Economists can provide input on scenario analysis (i.e., selecting relevant recovery curves), the likelihood of each scenario and growth rates for projections. While we acknowledge that consulting with an economist may seem to increase costs, employing the right expertise can improve the credibility of evidence and actually save time and money throughout the legal process.

Account for risk through scenario analysis and higher discount rates

Uncertainty creates risk. While there is always some degree of uncertainty involved when calculating economic losses, the pandemic has created additional uncertainty and risk. To account for this elevated risk, we suggest providing scenario analysis and higher discount rates when calculating economic losses.

Scenario analysis

As previously discussed, we need to project the but for profit of the impacted party and to deduct their actual or anticipated profit, to determine their economic losses over the relevant loss period. In instances where the loss period extends into the future, both the but for and the “actual” profit need to be projected.

The economic impacts of COVID-19 create greater uncertainty in our projections of but for and actual profit. Economists have presented us with an alphabet of recovery curves (V, U, W and L) upon which to make these projections, although the period over which recovery will occur is not clear. Beata Caranci, chief economist at Toronto-Dominion Bank, estimates that a full economic rebound is at least two years away. The nature and magnitude of recovery will also be dependent on the industry and business model. For example, an online clothing retailer will be less impacted than a bricks-and-mortar restaurant.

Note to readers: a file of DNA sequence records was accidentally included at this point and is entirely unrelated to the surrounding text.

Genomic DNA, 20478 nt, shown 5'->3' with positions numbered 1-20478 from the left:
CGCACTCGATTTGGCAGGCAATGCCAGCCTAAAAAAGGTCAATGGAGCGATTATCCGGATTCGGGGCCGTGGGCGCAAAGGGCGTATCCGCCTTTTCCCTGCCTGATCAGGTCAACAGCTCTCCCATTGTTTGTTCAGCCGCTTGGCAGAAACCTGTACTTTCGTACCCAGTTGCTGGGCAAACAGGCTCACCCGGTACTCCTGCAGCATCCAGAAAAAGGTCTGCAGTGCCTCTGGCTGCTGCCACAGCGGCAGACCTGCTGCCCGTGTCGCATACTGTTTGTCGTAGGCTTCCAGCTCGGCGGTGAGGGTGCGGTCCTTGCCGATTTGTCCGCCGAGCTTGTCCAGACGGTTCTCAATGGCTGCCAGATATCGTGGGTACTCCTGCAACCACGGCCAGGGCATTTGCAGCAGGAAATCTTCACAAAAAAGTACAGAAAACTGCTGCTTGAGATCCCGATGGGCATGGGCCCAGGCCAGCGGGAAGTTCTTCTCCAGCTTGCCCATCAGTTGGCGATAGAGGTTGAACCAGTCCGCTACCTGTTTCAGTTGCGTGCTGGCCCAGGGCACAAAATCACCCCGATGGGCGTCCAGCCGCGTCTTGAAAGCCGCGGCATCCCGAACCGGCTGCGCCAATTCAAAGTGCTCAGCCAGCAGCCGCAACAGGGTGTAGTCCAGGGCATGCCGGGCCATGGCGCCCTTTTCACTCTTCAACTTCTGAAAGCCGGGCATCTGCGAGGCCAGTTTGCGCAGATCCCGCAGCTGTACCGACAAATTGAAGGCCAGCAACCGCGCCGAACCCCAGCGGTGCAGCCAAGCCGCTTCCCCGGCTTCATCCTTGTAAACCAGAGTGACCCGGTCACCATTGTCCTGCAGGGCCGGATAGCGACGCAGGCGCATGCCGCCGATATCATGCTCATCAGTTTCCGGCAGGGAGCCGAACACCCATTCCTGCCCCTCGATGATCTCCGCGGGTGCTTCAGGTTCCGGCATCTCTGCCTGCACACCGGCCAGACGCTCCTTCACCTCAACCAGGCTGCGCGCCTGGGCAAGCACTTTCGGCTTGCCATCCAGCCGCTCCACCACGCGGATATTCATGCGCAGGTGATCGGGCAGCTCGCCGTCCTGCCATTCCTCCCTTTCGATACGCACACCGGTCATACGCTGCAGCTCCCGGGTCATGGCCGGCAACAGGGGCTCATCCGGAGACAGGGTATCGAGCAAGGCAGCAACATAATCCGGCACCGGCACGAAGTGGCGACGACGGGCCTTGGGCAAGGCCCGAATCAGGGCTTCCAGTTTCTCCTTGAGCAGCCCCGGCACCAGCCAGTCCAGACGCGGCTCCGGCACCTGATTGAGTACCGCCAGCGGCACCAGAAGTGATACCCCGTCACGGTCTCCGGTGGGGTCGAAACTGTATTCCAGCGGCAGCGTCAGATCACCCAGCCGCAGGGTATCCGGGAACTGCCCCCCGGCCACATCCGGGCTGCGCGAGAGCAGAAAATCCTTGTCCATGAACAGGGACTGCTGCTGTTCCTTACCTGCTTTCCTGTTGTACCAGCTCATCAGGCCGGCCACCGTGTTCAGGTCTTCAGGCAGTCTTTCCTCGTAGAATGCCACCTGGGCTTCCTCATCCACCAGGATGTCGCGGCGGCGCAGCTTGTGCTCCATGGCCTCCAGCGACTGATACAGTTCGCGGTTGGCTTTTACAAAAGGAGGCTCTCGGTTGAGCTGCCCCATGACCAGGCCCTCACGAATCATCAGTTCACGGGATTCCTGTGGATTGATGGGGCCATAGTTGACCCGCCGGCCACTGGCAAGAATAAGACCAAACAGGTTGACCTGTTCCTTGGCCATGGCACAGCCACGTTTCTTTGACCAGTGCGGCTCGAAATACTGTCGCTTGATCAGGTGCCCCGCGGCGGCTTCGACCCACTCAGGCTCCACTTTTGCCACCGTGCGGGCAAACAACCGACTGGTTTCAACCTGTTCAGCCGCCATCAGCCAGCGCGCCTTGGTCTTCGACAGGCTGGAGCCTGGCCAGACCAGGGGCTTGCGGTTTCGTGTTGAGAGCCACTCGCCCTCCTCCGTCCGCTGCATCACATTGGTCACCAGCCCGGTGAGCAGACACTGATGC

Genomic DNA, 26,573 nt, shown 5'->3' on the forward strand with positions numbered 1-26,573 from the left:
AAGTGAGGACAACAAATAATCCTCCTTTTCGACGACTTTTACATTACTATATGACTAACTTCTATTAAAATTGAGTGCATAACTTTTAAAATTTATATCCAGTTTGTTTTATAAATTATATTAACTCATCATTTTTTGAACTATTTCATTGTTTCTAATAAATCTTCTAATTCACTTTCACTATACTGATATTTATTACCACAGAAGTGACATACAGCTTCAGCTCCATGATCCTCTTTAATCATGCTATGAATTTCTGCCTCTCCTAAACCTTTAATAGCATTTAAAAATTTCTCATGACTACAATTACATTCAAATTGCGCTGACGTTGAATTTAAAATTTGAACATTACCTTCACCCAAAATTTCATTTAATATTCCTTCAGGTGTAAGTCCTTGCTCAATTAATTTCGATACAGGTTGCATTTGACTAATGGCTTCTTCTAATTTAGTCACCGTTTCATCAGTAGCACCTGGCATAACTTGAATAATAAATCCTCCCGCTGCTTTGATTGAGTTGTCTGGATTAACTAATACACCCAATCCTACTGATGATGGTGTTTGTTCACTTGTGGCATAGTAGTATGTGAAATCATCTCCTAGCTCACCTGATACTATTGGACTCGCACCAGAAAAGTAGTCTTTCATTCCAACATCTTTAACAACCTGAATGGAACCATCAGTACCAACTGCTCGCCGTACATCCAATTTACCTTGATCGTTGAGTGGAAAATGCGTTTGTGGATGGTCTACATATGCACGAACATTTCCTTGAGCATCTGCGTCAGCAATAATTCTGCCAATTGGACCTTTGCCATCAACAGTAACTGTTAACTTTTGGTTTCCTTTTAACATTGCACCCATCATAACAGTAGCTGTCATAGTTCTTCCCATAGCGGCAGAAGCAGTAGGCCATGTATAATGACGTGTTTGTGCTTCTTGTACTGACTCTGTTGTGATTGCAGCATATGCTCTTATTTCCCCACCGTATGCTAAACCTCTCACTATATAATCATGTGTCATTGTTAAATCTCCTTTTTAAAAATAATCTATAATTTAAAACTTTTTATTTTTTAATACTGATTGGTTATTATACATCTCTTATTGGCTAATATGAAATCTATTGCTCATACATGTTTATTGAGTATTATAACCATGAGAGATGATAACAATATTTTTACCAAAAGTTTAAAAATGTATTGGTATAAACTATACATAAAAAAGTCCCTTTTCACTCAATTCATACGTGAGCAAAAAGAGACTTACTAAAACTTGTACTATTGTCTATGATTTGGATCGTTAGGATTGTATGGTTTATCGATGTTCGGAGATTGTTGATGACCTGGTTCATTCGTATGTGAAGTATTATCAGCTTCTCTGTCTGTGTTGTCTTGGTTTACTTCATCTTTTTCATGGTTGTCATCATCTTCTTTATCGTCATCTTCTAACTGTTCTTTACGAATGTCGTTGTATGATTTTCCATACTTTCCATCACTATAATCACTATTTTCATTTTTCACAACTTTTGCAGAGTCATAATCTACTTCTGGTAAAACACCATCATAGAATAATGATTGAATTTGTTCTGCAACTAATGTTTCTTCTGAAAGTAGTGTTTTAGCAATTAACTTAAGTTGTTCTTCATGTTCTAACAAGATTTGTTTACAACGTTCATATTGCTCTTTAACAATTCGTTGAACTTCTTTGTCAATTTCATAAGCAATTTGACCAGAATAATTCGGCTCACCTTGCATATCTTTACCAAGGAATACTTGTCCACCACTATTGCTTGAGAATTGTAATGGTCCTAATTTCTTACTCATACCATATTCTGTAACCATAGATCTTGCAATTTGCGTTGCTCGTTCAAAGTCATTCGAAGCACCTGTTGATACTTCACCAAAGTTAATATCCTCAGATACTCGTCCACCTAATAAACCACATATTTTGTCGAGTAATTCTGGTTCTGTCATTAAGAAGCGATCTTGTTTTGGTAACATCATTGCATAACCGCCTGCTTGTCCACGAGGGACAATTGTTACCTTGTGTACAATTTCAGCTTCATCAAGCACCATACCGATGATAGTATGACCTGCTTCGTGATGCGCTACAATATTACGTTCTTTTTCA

Under normal circumstances, the longer the loss period, the more uncertainty in projecting but for and actual profit. This is because historical profit becomes a less reliable predictor of profit the further we move away from a given point in time. Under our current circumstances, the short term may be even less certain than the long term. This is because the economy is anticipated to recover in the medium to long term; however, little is known about the short term. (We note that consequential effects of COVID-19, such as increased debt, deskilling and permanent changes to consumer demand, may permanently impair certain industries.)

Given it is not known or knowable how businesses will recover from the impacts of COVID-19, we can present a number of scenarios based on the various recovery curves or other relevant factors. Courts can then select which scenario to rely upon. We can also probability-adjust each scenario to assess the expected value of the business losses, integrating all scenarios. In addition, independent financial experts acting for all parties can collaborate and agree on which scenarios and probabilities are most reasonable.

This is the first of a two-part series. In part two, we discuss how to account for risk through higher discount rates and various considerations when issuing expert reports.

Rachel Ryman, is a senior manager in Deloitte’s disputes practice, quantifying economic losses and writing expert reports for lawsuits. Larry Andrade is a partner and national leader in Deloitte’s disputes practice, quantifying economic losses and writing expert reports for lawsuits.